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About electricron

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    Granbury, Texas
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    Model Railroading, Reading Books, Watching DVDs
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    Western Caribbean

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  1. I’m from Texas, I’ll admit I have never sailed on a Fred Olsen ship under Fred Olsen ownership, but I have sailed on four of their ships when they were known as the Norwegian Dynasty, Norwegian Crown, Rotterdam, and Amsterdam. Here is something every potential cruise customer should know, (1) the cruise line can replace the ship at any time, (2) the cruise line can change the itinerary at any time, and (3) the cruise line can cancel the cruise at any time. Choosing a cruise based upon a specific ship, a specific port, or a specific length of time is a mistake. You should pick a cruise based on things that rarely change. Things like daily activities on board, fixed or open seating, dress up nights or not, casinos or not, kid friendly or not, the general cruise area, etc. Too many reviews place emphasis on food menus, size of cabins, cruise directors, room stewards, and entertainers; all the things that can change between cruises. Captains, cruise directors, chefs, entertainers, room stewards, in fact every crew member aboard the ship can change between cruises. What is more important is the general atmosphere aboard the ships any cruise line encourages from its headquarters. How well do they manage you and the ship when things go wrong, like the equipment breaking down, bad weather at sea, bad weather in ports, virus outbreaks aboard the ships, etc. when looking at reviews here at cruise critic, that is what you should be looking for.
  2. No doubt the layout differences between a Lanai cabin and Outside cabin contributes to the spaciousness differences. You have a glass door onto the Promenade Deck vs a headboard of a bed under a window at that location. Never-the-less, the sizes of the different cabins are the same. The decision to be made by the customer is whether you want a second door or a window at that location in your cabin. You would prefer a window, others may prefer a door. Is it not nice to have choices?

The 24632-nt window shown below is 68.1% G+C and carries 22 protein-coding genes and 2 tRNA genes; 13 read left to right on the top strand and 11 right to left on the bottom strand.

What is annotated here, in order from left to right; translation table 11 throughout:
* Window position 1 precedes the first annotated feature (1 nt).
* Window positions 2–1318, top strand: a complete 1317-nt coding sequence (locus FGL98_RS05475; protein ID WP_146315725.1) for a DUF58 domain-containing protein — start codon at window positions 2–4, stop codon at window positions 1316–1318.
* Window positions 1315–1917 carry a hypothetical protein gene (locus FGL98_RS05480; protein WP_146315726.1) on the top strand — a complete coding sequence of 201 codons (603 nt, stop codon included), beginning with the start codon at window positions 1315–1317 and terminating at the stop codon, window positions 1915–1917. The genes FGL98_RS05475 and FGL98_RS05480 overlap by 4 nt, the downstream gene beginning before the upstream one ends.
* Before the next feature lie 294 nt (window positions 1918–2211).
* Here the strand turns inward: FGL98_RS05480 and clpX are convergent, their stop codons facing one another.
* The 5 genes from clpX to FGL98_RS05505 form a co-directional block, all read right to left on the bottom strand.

3. Several websites indicate the size of Deck 3 outside cabins, including Lanai types, at 197 sq. ft. or 19 sq. m. Sizes of outside cabins of Deck 1 and 2 cabins are listed as the same. Those toward the pointed end, the bow, are smaller, while those with wheelchair access are larger. just about the same can be said about every cabin class. Inside cabins sizes are 182 sq. ft. or 17 sq. m. Veranda deck suites are 229 sq. ft. or 22 sq. m. Navigation deck suites are 386 sq. ft. or 36 sq. m. Penthouse suites are 937 sq. ft. or 88 sq. m. Let's compare that to the Balmoral. Inside cabin sizes 160 sq. ft. or 16 sq. m. Outside cabin sizes 165 sq. ft. or 16 sq. m. Balcony cabins are 197 sq. ft. or 18 sq. m. Superior Suites are 275 sq. ft. or 26 sq. m. Marquee Suites are 390 sq. ft. or 36 sq, m. Penthouse Suites are 430 sq. ft. or 40 sq, m. Inside 17/16 x 100 = 106.25% Outside 19/16 x 100 = 118.7% Smallest Suites 22/26 x 100 = 84.6% Middle Suite 36/36 x 100 = 100 Penthouse Suites 88/40 x 100 = 220%
  4. The large cabin sizes, 25% larger than most at the same type of cabin, will surely spoil future cruisers on these ships. I would not be surprised if FOCL buys the remaining two Rotterdam class ships when HAL decides to sell them.
  5. Come on guys, can’t anyone in Britain travel to Edinburgh and post some decent photos? Fred. Olsen has posted one video of both of them in the shipyard, not sure if it okay to link it here. But it is available on their YouTube site. i was hoping for better photos than a YouTube video.
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